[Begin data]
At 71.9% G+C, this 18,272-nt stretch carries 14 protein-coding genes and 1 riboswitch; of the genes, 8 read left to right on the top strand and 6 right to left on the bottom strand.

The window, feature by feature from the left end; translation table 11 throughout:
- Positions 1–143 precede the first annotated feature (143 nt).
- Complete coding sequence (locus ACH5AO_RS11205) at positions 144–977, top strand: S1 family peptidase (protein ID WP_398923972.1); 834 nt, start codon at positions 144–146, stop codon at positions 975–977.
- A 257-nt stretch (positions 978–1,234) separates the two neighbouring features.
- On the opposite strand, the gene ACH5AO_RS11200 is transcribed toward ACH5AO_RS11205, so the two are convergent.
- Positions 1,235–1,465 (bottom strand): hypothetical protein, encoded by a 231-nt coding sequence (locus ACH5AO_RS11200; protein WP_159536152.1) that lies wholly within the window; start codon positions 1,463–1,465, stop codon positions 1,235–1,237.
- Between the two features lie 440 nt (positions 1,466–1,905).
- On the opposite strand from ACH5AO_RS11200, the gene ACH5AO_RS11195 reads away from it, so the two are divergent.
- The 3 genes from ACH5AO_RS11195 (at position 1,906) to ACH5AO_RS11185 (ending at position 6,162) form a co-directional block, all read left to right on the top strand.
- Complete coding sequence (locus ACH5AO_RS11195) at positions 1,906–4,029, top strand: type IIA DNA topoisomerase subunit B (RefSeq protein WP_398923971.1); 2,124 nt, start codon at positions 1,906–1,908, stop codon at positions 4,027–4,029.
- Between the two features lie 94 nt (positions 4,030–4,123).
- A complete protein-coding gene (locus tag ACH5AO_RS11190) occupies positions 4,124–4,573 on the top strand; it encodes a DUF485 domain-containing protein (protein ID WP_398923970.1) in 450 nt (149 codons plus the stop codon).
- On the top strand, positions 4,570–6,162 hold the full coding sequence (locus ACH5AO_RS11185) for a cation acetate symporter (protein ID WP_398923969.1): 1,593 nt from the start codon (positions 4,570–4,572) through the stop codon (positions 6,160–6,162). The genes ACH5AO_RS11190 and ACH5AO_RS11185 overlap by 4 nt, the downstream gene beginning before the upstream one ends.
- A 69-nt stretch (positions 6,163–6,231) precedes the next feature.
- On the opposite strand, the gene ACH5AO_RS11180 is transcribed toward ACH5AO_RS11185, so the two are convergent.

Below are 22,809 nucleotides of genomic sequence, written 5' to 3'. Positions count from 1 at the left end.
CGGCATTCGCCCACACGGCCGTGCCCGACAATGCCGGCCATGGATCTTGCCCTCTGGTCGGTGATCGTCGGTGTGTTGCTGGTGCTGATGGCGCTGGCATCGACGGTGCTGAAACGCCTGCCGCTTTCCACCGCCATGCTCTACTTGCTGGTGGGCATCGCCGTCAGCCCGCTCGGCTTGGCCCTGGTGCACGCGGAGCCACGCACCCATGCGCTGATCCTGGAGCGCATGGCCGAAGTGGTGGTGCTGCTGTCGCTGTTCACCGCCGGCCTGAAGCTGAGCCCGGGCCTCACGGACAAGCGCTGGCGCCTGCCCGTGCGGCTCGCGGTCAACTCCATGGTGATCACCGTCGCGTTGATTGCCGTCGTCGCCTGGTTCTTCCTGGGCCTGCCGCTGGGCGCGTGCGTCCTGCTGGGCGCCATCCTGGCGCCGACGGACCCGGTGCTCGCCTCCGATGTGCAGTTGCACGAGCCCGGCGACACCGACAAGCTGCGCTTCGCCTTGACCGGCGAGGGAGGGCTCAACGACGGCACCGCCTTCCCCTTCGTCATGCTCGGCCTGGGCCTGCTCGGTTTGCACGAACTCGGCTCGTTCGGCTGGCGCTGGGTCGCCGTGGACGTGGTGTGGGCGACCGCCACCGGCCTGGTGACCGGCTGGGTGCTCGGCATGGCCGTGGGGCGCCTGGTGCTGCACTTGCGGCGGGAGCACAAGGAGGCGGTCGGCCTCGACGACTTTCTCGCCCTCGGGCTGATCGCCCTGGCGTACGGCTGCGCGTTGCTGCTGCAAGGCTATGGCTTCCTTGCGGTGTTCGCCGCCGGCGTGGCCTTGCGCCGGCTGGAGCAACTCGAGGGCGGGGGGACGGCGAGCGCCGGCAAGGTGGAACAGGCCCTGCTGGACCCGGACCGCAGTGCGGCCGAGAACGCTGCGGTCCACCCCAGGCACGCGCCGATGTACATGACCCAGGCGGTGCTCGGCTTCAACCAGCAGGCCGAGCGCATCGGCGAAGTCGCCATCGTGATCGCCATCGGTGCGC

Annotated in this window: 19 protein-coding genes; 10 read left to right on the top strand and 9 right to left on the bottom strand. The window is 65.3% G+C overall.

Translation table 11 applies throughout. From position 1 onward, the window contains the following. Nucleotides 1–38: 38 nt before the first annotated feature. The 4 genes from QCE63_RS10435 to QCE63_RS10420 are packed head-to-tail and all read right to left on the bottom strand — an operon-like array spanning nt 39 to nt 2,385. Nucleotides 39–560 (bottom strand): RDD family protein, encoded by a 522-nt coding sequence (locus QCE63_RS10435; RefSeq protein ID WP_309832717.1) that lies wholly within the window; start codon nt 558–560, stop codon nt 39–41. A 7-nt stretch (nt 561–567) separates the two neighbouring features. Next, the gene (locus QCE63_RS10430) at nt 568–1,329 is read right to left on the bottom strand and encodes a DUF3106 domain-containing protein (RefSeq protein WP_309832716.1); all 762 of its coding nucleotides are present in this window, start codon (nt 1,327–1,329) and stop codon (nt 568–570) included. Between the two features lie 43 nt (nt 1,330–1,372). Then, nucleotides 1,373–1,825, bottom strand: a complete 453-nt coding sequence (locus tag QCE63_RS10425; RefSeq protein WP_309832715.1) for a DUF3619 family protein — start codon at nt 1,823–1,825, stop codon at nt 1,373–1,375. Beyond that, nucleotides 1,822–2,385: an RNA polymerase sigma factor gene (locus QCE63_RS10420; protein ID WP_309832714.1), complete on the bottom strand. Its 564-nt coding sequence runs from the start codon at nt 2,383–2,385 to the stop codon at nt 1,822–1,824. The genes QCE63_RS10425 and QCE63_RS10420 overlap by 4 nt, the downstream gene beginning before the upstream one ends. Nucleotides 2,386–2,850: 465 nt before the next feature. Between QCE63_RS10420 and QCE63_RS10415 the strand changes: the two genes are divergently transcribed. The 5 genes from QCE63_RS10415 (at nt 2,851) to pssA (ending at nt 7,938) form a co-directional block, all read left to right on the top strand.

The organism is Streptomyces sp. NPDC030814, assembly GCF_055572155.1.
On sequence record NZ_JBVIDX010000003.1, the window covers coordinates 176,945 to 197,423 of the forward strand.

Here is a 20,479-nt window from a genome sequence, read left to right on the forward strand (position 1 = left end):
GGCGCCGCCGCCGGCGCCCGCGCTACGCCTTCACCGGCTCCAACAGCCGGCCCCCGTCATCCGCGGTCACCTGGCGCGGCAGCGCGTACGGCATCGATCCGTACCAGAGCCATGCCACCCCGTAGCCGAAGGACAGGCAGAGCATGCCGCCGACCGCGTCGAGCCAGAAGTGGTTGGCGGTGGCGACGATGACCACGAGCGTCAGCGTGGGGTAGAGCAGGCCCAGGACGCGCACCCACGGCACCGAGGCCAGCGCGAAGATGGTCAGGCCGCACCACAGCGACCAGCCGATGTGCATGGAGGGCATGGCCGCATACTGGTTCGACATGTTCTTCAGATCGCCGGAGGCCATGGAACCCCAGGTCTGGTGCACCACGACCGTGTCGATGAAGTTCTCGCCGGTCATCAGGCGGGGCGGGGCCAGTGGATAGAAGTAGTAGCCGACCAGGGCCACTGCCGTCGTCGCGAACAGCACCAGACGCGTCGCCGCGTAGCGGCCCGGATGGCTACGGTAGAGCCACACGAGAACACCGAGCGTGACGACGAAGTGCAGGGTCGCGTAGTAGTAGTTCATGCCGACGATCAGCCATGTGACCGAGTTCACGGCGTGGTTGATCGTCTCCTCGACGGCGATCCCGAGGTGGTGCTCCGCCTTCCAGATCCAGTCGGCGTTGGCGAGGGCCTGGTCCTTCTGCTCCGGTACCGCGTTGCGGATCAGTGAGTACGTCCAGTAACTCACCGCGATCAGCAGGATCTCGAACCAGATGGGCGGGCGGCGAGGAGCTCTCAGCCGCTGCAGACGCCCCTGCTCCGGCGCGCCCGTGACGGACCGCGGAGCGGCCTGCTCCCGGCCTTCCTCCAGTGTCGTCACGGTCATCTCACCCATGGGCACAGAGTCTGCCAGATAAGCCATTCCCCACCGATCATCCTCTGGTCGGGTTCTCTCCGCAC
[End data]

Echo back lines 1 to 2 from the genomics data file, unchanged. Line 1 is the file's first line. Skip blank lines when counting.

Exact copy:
At 71.9% G+C, this 18,272-nt stretch carries 14 protein-coding genes and 1 riboswitch; of the genes, 8 read left to right on the top strand and 6 right to left on the bottom strand.

The window, feature by feature from the left end; translation table 11 throughout: